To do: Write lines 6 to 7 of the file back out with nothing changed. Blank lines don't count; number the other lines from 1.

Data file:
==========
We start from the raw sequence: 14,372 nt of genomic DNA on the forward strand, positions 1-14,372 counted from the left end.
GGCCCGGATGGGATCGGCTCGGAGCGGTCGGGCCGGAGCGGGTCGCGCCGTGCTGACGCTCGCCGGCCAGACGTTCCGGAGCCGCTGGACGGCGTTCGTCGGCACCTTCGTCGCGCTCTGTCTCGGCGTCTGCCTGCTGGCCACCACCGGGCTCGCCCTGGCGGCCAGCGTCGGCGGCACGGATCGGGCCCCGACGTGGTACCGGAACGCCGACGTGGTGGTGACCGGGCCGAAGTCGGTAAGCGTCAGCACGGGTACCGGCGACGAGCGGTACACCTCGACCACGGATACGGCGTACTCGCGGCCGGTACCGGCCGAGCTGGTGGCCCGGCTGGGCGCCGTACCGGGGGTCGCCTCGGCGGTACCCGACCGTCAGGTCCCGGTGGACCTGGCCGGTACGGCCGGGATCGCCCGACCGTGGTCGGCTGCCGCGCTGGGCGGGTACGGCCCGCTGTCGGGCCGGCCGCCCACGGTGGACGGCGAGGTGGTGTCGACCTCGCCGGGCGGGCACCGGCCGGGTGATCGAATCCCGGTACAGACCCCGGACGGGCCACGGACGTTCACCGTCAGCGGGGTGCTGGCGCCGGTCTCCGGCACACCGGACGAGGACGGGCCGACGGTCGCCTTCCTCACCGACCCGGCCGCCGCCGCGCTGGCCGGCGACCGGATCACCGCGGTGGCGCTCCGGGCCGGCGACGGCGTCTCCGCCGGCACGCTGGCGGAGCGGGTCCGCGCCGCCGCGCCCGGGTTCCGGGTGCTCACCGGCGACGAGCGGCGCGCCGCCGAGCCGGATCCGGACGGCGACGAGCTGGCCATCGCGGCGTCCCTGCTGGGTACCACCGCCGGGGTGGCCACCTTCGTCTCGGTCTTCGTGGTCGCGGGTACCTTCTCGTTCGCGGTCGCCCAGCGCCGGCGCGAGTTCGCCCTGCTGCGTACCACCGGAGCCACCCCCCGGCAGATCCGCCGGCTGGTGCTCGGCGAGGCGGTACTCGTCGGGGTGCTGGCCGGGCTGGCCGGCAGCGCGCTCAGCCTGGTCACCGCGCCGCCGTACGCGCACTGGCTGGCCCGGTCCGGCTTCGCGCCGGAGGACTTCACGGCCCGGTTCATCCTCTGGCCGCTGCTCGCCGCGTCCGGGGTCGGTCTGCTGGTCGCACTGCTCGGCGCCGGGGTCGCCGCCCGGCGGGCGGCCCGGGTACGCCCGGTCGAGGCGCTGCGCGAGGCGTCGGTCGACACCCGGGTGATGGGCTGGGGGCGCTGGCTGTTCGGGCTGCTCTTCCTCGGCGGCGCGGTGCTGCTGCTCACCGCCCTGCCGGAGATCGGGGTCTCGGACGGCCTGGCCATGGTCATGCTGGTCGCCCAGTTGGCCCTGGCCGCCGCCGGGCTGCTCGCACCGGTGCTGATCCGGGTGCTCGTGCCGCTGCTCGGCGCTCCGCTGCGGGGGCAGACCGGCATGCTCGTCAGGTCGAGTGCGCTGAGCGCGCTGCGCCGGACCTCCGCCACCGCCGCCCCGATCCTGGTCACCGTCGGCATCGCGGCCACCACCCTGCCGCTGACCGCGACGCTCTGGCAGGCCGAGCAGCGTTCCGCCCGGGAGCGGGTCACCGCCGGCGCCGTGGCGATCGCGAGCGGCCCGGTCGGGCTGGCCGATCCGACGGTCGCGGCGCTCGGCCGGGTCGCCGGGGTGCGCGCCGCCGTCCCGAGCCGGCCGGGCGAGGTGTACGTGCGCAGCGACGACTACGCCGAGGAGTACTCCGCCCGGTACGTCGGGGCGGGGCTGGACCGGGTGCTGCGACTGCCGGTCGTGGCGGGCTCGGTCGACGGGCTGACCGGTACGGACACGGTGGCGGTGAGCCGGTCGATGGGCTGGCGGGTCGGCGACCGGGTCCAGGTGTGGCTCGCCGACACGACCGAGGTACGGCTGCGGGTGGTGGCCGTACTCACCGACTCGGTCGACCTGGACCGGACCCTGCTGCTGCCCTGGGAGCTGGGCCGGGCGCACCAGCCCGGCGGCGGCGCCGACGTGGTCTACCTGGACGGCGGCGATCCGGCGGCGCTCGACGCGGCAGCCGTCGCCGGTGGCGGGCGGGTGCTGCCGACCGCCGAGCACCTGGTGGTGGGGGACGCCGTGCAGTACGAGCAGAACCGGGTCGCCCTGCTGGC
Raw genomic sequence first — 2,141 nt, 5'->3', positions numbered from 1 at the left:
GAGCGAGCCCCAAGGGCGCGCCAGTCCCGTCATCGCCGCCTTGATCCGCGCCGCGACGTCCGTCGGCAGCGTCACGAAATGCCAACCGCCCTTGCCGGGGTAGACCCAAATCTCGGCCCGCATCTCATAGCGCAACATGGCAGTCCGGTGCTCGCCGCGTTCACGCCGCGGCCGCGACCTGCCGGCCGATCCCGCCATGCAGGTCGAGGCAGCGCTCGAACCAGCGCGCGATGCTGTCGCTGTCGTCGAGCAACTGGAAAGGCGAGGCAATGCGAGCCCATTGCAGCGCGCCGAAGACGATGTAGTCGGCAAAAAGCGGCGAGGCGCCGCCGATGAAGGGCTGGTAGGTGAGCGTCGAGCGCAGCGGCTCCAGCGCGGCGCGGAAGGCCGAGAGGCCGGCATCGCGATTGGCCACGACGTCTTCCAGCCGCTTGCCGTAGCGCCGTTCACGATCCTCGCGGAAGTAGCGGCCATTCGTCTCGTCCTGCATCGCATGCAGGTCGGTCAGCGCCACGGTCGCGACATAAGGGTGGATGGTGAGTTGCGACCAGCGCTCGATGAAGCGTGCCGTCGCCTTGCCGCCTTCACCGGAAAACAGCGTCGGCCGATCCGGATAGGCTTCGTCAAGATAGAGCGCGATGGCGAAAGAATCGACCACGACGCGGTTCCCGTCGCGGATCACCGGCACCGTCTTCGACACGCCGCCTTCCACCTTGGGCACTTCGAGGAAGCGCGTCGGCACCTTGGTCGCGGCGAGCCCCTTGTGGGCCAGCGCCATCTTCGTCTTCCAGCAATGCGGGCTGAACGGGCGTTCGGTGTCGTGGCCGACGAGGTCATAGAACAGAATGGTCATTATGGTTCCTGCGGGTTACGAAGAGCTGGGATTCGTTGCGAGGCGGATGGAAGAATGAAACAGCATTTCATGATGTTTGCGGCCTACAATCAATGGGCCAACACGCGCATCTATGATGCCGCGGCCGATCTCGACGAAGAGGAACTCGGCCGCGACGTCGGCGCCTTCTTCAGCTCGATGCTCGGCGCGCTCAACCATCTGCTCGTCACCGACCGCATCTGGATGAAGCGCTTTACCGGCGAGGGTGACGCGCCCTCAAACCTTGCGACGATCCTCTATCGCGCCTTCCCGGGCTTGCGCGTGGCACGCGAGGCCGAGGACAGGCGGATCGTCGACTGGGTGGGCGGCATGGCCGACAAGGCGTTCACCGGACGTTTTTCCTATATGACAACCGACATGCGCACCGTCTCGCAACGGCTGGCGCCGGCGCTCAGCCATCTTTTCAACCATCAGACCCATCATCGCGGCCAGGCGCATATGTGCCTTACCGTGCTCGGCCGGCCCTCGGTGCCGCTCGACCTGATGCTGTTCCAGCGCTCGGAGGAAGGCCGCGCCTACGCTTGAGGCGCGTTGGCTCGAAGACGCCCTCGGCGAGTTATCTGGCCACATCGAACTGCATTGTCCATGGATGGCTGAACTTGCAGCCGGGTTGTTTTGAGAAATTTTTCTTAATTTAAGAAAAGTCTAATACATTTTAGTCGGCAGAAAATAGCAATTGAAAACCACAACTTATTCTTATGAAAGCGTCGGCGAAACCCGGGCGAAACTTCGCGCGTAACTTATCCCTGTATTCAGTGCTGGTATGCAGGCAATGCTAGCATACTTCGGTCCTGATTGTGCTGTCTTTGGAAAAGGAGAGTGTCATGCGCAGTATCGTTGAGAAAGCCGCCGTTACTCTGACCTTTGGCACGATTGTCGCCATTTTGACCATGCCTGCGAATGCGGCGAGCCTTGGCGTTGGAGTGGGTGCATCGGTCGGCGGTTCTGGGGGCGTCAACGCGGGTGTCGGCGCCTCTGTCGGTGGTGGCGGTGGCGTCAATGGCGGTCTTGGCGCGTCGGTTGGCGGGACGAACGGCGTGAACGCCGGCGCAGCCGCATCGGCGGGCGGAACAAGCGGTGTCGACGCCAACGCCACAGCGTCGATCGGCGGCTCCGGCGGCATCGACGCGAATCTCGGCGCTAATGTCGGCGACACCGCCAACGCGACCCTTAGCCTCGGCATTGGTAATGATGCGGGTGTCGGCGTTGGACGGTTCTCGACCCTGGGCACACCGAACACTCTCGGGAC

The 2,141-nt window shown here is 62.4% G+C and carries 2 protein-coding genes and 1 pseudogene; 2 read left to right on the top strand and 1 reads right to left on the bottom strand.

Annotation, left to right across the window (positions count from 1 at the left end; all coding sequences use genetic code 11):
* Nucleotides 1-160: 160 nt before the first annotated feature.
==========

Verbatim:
Annotation, left to right across the window (positions count from 1 at the left end; all coding sequences use genetic code 11):
* Nucleotides 1-160: 160 nt before the first annotated feature.